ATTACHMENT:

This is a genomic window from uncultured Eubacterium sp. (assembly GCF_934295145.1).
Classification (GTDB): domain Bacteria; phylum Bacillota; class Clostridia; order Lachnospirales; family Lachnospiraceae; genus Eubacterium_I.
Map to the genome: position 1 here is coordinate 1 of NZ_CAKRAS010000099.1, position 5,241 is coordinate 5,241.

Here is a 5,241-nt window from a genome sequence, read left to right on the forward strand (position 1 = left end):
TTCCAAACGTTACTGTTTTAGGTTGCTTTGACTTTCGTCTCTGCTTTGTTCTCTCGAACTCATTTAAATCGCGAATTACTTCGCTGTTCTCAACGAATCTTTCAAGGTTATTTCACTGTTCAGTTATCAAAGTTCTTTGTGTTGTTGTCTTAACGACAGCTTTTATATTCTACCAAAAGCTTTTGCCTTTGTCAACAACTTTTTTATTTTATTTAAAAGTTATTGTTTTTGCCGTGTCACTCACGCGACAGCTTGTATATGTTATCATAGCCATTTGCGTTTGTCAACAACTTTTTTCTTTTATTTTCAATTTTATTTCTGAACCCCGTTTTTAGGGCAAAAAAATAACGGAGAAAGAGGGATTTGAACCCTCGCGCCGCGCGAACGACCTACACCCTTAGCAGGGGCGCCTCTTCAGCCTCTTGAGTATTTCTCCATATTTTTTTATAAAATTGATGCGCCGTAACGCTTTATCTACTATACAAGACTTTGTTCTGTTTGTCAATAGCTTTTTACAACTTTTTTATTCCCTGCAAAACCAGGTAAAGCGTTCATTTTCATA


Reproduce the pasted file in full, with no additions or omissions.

This is a genomic window from uncultured Eubacterium sp. (assembly GCF_934295145.1).
Classification (GTDB): domain Bacteria; phylum Bacillota; class Clostridia; order Lachnospirales; family Lachnospiraceae; genus Eubacterium_I.
Map to the genome: position 1 here is coordinate 1 of NZ_CAKRAS010000099.1, position 5,241 is coordinate 5,241.

Here is a 5,241-nt window from a genome sequence, read left to right on the forward strand (position 1 = left end):
TTCCAAACGTTACTGTTTTAGGTTGCTTTGACTTTCGTCTCTGCTTTGTTCTCTCGAACTCATTTAAATCGCGAATTACTTCGCTGTTCTCAACGAATCTTTCAAGGTTATTTCACTGTTCAGTTATCAAAGTTCTTTGTGTTGTTGTCTTAACGACAGCTTTTATATTCTACCAAAAGCTTTTGCCTTTGTCAACAACTTTTTTATTTTATTTAAAAGTTATTGTTTTTGCCGTGTCACTCACGCGACAGCTTGTATATGTTATCATAGCCATTTGCGTTTGTCAACAACTTTTTTCTTTTATTTTCAATTTTATTTCTGAACCCCGTTTTTAGGGCAAAAAAATAACGGAGAAAGAGGGATTTGAACCCTCGCGCCGCGCGAACGACCTACACCCTTAGCAGGGGCGCCTCTTCAGCCTCTTGAGTATTTCTCCATATTTTTTTATAAAATTGATGCGCCGTAACGCTTTATCTACTATACAAGACTTTGTTCTGTTTGTCAATAGCTTTTTACAACTTTTTTATTCCCTGCAAAACCAGGTAAAGCGTTCATTTTCATA